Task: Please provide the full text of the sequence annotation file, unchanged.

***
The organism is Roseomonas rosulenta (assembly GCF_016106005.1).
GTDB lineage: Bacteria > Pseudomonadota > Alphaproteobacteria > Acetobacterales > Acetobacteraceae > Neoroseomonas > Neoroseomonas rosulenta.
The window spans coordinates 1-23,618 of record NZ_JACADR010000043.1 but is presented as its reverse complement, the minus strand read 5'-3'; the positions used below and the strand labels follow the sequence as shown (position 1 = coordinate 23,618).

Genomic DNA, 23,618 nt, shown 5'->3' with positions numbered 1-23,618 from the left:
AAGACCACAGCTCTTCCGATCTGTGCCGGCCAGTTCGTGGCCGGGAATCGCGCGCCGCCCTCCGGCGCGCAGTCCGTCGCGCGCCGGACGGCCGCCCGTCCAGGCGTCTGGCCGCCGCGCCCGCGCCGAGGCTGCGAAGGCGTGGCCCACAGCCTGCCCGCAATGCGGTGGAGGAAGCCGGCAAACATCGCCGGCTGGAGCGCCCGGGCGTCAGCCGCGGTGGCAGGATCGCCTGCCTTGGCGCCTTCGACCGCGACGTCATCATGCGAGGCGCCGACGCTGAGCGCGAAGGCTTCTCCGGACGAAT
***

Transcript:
The organism is Roseomonas rosulenta (assembly GCF_016106005.1).
GTDB lineage: Bacteria > Pseudomonadota > Alphaproteobacteria > Acetobacterales > Acetobacteraceae > Neoroseomonas > Neoroseomonas rosulenta.
The window spans coordinates 1-23,618 of record NZ_JACADR010000043.1 but is presented as its reverse complement, the minus strand read 5'-3'; the positions used below and the strand labels follow the sequence as shown (position 1 = coordinate 23,618).

Genomic DNA, 23,618 nt, shown 5'->3' with positions numbered 1-23,618 from the left:
AAGACCACAGCTCTTCCGATCTGTGCCGGCCAGTTCGTGGCCGGGAATCGCGCGCCGCCCTCCGGCGCGCAGTCCGTCGCGCGCCGGACGGCCGCCCGTCCAGGCGTCTGGCCGCCGCGCCCGCGCCGAGGCTGCGAAGGCGTGGCCCACAGCCTGCCCGCAATGCGGTGGAGGAAGCCGGCAAACATCGCCGGCTGGAGCGCCCGGGCGTCAGCCGCGGTGGCAGGATCGCCTGCCTTGGCGCCTTCGACCGCGACGTCATCATGCGAGGCGCCGACGCTGAGCGCGAAGGCTTCTCCGGACGAAT